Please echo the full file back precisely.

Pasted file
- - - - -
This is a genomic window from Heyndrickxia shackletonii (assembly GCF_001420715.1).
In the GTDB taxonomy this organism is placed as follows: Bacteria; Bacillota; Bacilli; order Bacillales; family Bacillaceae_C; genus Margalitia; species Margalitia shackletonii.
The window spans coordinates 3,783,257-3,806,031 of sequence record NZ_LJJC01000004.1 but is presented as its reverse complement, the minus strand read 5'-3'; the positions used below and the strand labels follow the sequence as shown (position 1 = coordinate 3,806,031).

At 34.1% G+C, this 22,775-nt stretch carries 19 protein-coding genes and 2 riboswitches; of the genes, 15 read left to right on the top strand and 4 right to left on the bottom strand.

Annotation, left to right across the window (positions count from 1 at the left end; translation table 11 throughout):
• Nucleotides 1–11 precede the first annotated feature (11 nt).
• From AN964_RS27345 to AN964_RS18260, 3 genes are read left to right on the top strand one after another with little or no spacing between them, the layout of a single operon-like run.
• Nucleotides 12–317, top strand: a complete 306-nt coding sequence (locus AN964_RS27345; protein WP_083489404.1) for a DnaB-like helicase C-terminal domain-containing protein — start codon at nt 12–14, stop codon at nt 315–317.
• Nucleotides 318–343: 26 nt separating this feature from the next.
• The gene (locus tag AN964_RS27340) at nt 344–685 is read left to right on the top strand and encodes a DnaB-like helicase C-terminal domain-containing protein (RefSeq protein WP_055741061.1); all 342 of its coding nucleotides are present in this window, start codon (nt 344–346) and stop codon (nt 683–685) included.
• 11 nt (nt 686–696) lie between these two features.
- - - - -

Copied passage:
This is a genomic window from Heyndrickxia shackletonii (assembly GCF_001420715.1).
In the GTDB taxonomy this organism is placed as follows: Bacteria; Bacillota; Bacilli; order Bacillales; family Bacillaceae_C; genus Margalitia; species Margalitia shackletonii.
The window spans coordinates 3,783,257-3,806,031 of sequence record NZ_LJJC01000004.1 but is presented as its reverse complement, the minus strand read 5'-3'; the positions used below and the strand labels follow the sequence as shown (position 1 = coordinate 3,806,031).

At 34.1% G+C, this 22,775-nt stretch carries 19 protein-coding genes and 2 riboswitches; of the genes, 15 read left to right on the top strand and 4 right to left on the bottom strand.

Annotation, left to right across the window (positions count from 1 at the left end; translation table 11 throughout):
• Nucleotides 1–11 precede the first annotated feature (11 nt).
• From AN964_RS27345 to AN964_RS18260, 3 genes are read left to right on the top strand one after another with little or no spacing between them, the layout of a single operon-like run.
• Nucleotides 12–317, top strand: a complete 306-nt coding sequence (locus AN964_RS27345; protein WP_083489404.1) for a DnaB-like helicase C-terminal domain-containing protein — start codon at nt 12–14, stop codon at nt 315–317.
• Nucleotides 318–343: 26 nt separating this feature from the next.
• The gene (locus tag AN964_RS27340) at nt 344–685 is read left to right on the top strand and encodes a DnaB-like helicase C-terminal domain-containing protein (RefSeq protein WP_055741061.1); all 342 of its coding nucleotides are present in this window, start codon (nt 344–346) and stop codon (nt 683–685) included.
• 11 nt (nt 686–696) lie between these two features.